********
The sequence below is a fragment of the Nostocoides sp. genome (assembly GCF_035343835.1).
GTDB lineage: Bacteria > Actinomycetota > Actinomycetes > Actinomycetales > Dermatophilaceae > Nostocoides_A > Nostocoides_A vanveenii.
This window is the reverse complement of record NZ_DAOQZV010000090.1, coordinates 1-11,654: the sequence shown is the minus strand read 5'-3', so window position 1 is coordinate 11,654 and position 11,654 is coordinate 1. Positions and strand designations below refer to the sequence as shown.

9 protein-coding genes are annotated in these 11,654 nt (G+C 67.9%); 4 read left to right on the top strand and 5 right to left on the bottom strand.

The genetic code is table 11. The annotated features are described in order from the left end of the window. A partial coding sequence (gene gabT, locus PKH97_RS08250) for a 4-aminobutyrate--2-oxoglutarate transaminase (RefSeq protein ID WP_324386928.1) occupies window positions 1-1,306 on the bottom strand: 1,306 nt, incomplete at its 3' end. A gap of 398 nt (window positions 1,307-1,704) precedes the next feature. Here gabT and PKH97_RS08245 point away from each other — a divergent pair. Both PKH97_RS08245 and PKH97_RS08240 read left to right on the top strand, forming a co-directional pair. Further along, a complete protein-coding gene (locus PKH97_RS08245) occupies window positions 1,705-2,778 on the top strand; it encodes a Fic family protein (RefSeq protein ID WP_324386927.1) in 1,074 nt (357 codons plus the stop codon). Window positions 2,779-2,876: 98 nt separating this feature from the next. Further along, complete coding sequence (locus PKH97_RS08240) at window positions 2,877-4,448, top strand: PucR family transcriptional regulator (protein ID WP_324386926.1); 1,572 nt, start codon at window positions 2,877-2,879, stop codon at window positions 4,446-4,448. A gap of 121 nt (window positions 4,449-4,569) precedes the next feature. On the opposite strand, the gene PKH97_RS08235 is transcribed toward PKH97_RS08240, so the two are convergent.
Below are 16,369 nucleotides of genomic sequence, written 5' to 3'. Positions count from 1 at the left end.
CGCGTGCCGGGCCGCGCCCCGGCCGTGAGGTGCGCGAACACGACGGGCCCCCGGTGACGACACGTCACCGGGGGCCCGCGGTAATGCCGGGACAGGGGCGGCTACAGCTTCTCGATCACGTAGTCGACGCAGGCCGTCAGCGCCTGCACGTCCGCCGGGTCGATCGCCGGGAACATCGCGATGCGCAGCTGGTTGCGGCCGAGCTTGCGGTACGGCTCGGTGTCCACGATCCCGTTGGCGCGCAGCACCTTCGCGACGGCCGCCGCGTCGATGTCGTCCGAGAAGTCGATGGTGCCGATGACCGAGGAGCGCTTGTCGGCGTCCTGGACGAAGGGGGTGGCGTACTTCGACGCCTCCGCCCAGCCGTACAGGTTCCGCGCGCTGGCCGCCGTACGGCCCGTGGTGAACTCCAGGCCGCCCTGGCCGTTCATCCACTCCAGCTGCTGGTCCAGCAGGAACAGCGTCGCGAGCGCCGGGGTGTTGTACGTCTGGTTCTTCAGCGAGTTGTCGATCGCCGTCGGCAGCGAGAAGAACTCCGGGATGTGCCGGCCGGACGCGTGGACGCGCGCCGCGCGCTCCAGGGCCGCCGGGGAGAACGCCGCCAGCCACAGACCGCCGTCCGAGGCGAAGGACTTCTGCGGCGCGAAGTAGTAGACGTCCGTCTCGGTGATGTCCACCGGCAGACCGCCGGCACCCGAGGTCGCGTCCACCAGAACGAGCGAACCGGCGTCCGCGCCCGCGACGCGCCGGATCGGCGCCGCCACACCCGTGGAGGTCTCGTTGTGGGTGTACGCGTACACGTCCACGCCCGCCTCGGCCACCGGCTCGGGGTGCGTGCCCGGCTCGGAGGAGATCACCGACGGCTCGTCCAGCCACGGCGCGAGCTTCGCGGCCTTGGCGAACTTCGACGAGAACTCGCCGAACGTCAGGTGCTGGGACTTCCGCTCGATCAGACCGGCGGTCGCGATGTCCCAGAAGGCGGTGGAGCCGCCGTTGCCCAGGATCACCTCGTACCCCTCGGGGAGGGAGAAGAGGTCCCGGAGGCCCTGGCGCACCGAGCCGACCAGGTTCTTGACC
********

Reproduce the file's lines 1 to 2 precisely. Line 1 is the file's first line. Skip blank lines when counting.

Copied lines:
The sequence below is a fragment of the Nostocoides sp. genome (assembly GCF_035343835.1).
GTDB lineage: Bacteria > Actinomycetota > Actinomycetes > Actinomycetales > Dermatophilaceae > Nostocoides_A > Nostocoides_A vanveenii.